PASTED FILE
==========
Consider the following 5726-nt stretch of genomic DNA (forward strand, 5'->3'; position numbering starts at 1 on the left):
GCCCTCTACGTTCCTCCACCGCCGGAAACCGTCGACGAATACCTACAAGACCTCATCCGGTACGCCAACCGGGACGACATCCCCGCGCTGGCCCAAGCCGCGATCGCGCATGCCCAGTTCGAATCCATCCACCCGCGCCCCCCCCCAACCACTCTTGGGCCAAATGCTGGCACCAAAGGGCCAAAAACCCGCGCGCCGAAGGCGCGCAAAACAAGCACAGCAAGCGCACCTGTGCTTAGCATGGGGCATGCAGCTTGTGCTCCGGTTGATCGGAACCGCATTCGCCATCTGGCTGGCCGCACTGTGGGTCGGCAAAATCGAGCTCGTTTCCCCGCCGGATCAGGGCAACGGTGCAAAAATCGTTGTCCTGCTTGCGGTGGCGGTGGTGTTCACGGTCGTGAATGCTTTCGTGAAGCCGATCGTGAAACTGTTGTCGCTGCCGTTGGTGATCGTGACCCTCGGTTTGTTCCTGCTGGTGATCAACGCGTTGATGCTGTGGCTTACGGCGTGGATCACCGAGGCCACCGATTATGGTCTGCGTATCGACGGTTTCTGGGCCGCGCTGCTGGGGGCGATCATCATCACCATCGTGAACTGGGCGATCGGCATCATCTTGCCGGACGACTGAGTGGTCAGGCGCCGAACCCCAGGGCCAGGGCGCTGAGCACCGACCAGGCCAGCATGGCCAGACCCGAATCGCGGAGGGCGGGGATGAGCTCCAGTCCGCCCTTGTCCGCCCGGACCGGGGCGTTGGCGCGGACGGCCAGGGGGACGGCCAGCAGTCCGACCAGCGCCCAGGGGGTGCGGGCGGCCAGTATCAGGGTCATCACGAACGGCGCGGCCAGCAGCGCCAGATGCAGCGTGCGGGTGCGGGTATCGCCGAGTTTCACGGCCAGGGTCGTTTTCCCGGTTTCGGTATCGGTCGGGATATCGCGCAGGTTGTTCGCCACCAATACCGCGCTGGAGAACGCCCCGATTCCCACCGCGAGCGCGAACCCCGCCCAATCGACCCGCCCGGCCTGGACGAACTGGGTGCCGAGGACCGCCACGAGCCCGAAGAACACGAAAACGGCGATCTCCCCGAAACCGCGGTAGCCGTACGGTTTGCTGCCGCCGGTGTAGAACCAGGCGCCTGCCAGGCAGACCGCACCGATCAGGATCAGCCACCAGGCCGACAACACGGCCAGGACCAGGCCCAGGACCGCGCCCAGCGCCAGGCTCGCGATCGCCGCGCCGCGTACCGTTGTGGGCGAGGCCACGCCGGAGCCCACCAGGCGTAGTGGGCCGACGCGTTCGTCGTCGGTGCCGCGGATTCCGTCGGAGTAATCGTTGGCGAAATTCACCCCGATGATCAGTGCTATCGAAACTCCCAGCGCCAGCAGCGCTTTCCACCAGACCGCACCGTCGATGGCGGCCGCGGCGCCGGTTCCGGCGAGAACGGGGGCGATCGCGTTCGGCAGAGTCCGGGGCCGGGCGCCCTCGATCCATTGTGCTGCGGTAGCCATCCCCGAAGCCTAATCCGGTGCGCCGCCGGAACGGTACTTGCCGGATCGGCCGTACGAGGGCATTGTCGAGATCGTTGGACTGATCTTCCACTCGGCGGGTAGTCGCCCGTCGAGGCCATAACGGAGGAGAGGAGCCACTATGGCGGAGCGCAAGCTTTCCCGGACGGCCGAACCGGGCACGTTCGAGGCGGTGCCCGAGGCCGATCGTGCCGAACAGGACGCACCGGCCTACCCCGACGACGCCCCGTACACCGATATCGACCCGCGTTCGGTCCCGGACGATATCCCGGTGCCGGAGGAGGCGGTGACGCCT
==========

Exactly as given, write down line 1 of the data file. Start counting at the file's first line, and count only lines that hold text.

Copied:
Consider the following 5726-nt stretch of genomic DNA (forward strand, 5'->3'; position numbering starts at 1 on the left):